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Connor’s replacement, the Norwegian Stale Solbakken, seemed a bold and brave decision, albeit a massive gamble. Stale had little or no experience of English football and he’d previously had a disastrous time at German club FC Koln. Solbakken did have a great pedigree in Scandinavia, previously leading Danish side Copenhagen to the Champions League and a win against Man United. Yet for all Solbakken’s promise he delivered very little. The board backed him with £10m in new signings including this season’s most outstanding players Bakary Sako and Bjorn Sigurdarson.  Yet the football under Stale’s brief tenure was some of the worst Molineux had seen in many years and several of the players who had been reliable servants under McCarthy looked like they’d never kicked a ball before. Solbakken was quick to point out the shortcomings of his squad of players who were ill equipped to adapt to his continental system, a system that would take time to prefect. Solbakken had inherited some deadwood from McCarthy that was certainly true and on reflection he probably deserved more time but he wasn’t given it. After mixed results in the league and an F.A Cup exit to Luton, Morgan reached for the panic button yet again.

Almost immediately Morgan appointed Dean Saunders, a man whose only league experience was to get Doncaster relegated from the Championship the previous season. It was another poor decision recruiting such an inexperienced manager when the club desperately needed someone reliable to steady the ship. In his eighteen games in charge Saunders has shown himself to be tactically inept, changing formations half way through games and baffling fans with bizarre selections and substitutions. His delusional after match comments have also angered many fans who feel that Saunders has continuously failed to acknowledge how poorly his side has performed. The Burnley game was testament to Saunders lack of vision and of how low the current Wolves team has sunk.

They lacked any creativity or ideas and even when Burnley went a man down Wolves resorted to long ball tactics.

Both Mick McCarthy and Steve Bruce must be having a wry smile at our demise. McCarthy recently stated that Wolves wouldn’t be in this position if he was still in charge. Given Ipswich’s change in fortunes I’m inclined to agree with him. Steve Bruce has also proved his management credentials, steering Hull to the brink of automatic promotion at the first time of asking. Meanwhile, short of a miracle it would seem that Wolves are doomed to go the other way down to League One.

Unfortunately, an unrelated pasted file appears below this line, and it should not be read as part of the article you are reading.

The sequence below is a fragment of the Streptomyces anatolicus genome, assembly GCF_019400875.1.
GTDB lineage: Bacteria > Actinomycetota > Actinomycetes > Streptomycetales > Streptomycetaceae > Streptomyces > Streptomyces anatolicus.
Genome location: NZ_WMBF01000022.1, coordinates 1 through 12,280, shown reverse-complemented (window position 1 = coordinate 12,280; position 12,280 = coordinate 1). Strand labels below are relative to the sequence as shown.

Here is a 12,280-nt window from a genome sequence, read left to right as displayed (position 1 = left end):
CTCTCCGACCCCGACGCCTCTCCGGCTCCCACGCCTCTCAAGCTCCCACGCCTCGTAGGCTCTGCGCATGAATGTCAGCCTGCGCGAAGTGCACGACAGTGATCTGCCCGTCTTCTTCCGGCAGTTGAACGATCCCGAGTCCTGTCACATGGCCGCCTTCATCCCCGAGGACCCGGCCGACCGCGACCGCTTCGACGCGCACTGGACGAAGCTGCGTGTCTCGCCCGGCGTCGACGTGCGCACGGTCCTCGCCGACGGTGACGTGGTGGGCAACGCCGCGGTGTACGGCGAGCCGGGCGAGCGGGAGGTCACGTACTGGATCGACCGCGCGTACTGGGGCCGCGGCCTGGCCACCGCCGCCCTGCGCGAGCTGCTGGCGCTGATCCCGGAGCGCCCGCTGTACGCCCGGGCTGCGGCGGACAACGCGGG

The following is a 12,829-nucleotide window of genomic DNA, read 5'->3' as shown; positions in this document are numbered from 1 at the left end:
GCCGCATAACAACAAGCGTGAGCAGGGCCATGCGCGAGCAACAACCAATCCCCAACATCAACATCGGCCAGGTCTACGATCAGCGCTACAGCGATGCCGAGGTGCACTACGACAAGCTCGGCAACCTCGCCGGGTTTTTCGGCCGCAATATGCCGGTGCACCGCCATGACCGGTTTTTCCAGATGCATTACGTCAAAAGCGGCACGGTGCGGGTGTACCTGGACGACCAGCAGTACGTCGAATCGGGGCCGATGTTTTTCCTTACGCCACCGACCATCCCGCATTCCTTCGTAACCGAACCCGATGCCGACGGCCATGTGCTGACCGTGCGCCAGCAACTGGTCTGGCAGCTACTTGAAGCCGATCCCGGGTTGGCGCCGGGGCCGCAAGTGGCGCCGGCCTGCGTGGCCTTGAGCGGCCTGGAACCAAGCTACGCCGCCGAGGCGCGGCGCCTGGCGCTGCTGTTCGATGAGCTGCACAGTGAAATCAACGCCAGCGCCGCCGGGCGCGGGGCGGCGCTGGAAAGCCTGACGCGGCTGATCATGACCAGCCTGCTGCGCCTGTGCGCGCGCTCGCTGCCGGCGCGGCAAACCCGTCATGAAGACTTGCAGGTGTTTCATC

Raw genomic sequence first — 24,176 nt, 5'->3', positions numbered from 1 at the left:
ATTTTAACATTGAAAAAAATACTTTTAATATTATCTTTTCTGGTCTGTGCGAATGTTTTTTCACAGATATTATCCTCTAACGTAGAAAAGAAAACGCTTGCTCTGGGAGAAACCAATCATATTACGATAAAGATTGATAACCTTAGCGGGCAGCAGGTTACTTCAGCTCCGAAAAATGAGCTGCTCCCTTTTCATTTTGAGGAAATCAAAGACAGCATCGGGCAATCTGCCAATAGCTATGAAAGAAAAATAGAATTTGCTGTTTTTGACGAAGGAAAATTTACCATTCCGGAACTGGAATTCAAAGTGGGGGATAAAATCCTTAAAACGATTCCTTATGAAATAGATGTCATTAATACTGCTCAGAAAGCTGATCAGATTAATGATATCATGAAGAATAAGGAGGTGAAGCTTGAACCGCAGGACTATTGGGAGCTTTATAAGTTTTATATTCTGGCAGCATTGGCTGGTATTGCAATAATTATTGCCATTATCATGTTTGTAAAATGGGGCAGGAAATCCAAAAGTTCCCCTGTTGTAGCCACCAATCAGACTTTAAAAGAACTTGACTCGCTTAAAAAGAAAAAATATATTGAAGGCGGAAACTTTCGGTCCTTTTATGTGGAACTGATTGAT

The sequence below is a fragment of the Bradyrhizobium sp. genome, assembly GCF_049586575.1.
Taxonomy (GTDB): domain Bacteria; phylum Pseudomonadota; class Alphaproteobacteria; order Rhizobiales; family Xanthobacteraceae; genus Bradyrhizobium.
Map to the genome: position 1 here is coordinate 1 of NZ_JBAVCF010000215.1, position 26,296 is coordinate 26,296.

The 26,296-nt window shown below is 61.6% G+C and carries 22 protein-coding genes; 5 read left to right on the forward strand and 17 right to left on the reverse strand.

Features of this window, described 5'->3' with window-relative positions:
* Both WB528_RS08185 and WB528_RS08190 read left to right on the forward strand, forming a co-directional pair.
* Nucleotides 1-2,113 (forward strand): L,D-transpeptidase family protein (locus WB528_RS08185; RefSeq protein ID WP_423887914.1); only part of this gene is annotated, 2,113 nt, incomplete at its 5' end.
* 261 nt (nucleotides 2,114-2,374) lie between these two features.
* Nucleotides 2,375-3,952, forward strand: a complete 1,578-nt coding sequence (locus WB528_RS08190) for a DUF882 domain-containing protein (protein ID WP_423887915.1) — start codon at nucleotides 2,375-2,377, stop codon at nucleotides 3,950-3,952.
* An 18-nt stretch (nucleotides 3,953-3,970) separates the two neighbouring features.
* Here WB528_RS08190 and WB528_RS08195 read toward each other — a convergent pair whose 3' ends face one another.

I don’t think any Wolves fans, even in our worst nightmares would have predicted that the club would be in this position twelve months ago. The plan was for automatic promotion or the play offs at the very least. The board have pledged to put things right. Jez Moxey went on record after the Burnley game promising that they would pinpoint where everything has gone wrong and rectify it. This may not be so easy. Relegation will undoubtedly put a massive strain on the clubs finances. Many of our top earners will not have relegation clauses in their contracts and inevitably the likes of Doyle, Ebanks-Blake and Sako will have to make way to balance the books.

Whether Saunders is kept on as manager is another issue. His performance this season has been subpar, and the jury is still out on whether he has the expertise to lead Wolves out of League One.  Plus Steve Morgan will not want to tarnish the image of the club even further by sacking another manager. On a positive note the club is endowed with an encouraging crop of youngsters, products of the Wolves academy and Saunders is almost certain to recall Leigh Griffiths who is currently on loan and banging in the goals at Hibs. Many fans fear that Morgan will jump ship. I doubt this. For one he has invested too much money to walk away. Plus the club doesn’t look like an attractive investment for any potential buyer at the moment.

Mistakes have been made and lessons must be learnt if the club is to move forward. Last Saturday was a black day in the history of the club both on and off the pitch. It’s going to be tough for Wolves to bounce back, mentally and financially. Meanwhile the new Stan Cullis stand which has a capacity greater than many of the League One grounds will continue to loom like the big white elephant that it is. Except it will look even worse when it’s half empty next season, serving as a huge black and gold reminder to Steve Morgan of his failings at the club.